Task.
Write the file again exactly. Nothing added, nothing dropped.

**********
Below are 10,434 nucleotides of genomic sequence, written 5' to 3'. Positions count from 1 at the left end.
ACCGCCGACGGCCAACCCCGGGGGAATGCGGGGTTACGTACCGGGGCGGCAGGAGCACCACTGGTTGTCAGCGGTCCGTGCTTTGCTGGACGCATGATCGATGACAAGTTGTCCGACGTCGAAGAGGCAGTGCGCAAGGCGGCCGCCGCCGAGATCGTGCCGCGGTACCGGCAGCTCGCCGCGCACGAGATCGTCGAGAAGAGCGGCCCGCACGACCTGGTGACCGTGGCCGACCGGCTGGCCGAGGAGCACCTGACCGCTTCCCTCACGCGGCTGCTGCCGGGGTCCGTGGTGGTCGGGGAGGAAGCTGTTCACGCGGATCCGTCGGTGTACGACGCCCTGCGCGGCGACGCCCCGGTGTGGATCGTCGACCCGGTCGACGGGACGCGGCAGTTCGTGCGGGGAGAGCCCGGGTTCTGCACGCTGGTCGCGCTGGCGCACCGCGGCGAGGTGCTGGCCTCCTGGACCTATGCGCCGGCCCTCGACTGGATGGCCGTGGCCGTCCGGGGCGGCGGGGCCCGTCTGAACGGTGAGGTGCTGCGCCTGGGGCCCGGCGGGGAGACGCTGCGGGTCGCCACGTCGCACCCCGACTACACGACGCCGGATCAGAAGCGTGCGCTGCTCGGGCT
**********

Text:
Below are 10,434 nucleotides of genomic sequence, written 5' to 3'. Positions count from 1 at the left end.
ACCGCCGACGGCCAACCCCGGGGGAATGCGGGGTTACGTACCGGGGCGGCAGGAGCACCACTGGTTGTCAGCGGTCCGTGCTTTGCTGGACGCATGATCGATGACAAGTTGTCCGACGTCGAAGAGGCAGTGCGCAAGGCGGCCGCCGCCGAGATCGTGCCGCGGTACCGGCAGCTCGCCGCGCACGAGATCGTCGAGAAGAGCGGCCCGCACGACCTGGTGACCGTGGCCGACCGGCTGGCCGAGGAGCACCTGACCGCTTCCCTCACGCGGCTGCTGCCGGGGTCCGTGGTGGTCGGGGAGGAAGCTGTTCACGCGGATCCGTCGGTGTACGACGCCCTGCGCGGCGACGCCCCGGTGTGGATCGTCGACCCGGTCGACGGGACGCGGCAGTTCGTGCGGGGAGAGCCCGGGTTCTGCACGCTGGTCGCGCTGGCGCACCGCGGCGAGGTGCTGGCCTCCTGGACCTATGCGCCGGCCCTCGACTGGATGGCCGTGGCCGTCCGGGGCGGCGGGGCCCGTCTGAACGGTGAGGTGCTGCGCCTGGGGCCCGGCGGGGAGACGCTGCGGGTCGCCACGTCGCACCCCGACTACACGACGCCGGATCAGAAGCGTGCGCTGCTCGGGCT